More trade with Commonwealth means more visas: UK
Prime Minister Narendra Modi is scheduled to attend the Commonwealth Heads of Government Meeting in April.world Updated: Feb 21, 2018 22:56 IST
Brexit-bound Britain, which seeks to reinvigorate links with the Commonwealth with trade as the focus, has admitted that more trade with countries like India would inevitably mean more “people flows” and more business visas.
Tariq Ahmad, Foreign Office minister for the Commonwealth, on Tuesday set out the British government’s plans for the Commonwealth after it takes over its chairmanship for the next two years on April 19 and 20 in London and Windsor.
Prime Minister Narendra Modi is scheduled to attend the Commonwealth Heads of Government Meeting (CHOMG), likely to be the last to be presided over by the Queen Elizabeth, 91, the head of the Commonwealth. There is talk that the issue of her successor will also be discussed informally at the event.
Ahmad told MPs on the Foreign Affairs Committee of Parliament that increased trade with Commonwealth countries would mean increased “people to people flows” and greater demand for business visas.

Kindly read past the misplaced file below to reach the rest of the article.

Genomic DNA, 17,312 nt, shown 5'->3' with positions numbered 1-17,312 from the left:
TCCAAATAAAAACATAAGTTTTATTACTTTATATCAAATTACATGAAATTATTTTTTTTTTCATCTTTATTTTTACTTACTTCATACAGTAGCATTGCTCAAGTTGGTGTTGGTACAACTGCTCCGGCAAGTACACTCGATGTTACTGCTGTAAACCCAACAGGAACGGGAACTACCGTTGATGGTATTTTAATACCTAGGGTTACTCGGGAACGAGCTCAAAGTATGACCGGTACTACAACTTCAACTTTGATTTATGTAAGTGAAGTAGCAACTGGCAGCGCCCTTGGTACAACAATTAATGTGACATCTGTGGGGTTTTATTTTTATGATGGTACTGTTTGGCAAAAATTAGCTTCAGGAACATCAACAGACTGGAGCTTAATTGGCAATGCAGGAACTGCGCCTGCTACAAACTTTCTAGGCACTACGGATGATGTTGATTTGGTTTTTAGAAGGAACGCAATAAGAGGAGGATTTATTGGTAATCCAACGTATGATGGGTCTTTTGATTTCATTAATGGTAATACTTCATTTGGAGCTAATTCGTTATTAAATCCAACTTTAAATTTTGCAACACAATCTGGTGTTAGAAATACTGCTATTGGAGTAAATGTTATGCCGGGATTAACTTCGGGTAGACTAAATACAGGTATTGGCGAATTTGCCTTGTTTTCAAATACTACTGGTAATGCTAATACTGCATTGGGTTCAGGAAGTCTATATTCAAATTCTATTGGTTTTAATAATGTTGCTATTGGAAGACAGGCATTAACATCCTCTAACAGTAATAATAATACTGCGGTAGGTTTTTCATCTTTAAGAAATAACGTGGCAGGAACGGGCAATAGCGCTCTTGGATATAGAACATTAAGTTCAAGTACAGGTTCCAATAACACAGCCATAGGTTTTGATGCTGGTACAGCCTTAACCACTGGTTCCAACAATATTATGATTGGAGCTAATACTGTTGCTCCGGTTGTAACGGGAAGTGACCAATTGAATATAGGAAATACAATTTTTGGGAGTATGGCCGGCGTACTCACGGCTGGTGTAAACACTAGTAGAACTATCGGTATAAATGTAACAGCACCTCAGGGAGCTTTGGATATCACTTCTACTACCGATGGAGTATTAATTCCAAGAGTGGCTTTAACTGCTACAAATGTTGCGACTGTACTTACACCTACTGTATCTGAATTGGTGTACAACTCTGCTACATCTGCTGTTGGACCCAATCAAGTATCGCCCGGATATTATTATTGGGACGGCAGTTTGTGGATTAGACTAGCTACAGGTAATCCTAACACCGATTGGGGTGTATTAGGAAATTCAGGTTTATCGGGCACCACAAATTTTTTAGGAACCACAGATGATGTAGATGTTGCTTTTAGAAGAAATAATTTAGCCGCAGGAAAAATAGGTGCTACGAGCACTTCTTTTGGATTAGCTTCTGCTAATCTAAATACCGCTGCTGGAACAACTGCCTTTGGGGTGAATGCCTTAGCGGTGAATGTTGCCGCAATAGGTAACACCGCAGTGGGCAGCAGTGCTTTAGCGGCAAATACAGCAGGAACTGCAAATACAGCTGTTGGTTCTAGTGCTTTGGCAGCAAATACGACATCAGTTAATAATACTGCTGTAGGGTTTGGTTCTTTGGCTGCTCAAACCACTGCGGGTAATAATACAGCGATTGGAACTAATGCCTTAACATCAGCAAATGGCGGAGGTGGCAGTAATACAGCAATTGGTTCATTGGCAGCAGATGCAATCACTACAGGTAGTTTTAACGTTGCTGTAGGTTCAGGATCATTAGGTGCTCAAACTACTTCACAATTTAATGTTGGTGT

“As we build relationships with any country, part of that exchange is people. If we are looking to increase trade, we can certainly expect there will be more requirements for people to apply to come here. It is an inevitable consequence,” Ahmad said. He refused to be drawn into questions about how it squared with the Conservative government’s ambition to cut net immigration.
India is likely to be tasked with a greater role at the CHOGM, particularly in the area of trade and business.
Ahmad admitted that the UK had neglected the Commonwealth in recent years, but expressed hope that the group be reinvigorated after the April meeting. “I think we have neglected (the Commonwealth) in terms of other priorities…we have under-leveraged our relationship…we haven’t paid attention to our Commonwealth relationships, but there are huge opportunities…the person who is overseeing this event (CHOGM) is the prime minister (Theresa May) herself,” he said.
“The message that we are trying to project through the event is of a common future. This is an opportunity to strengthen our trade ties. Currently, 9% of our trade is with Commonwealth countries, but opportunities it presents are huge,” he said.
On the issue of the Queen’s successor, committee chair Tom Tugendhat (Conservative) recalled the key role played by former prime minister Jawaharlal Nehru in choosing her as the head of the Commonwealth on her accession to the throne in 1952.
He said: “I believe it was Pandit Nehru who in many ways ‘appointed’ Her Majesty when asked who the next head of Commonwealth would be, on the death of His Majesty King George the Sixth. Nehru responded, ‘the Queen, of course.’ And the decision was made without discussion.”
However, when Tugendhat asked Ahmad, who recently visited India, if New Delhi had any views about the successor, the latter replied that he hadn’t had any discussions on the subject.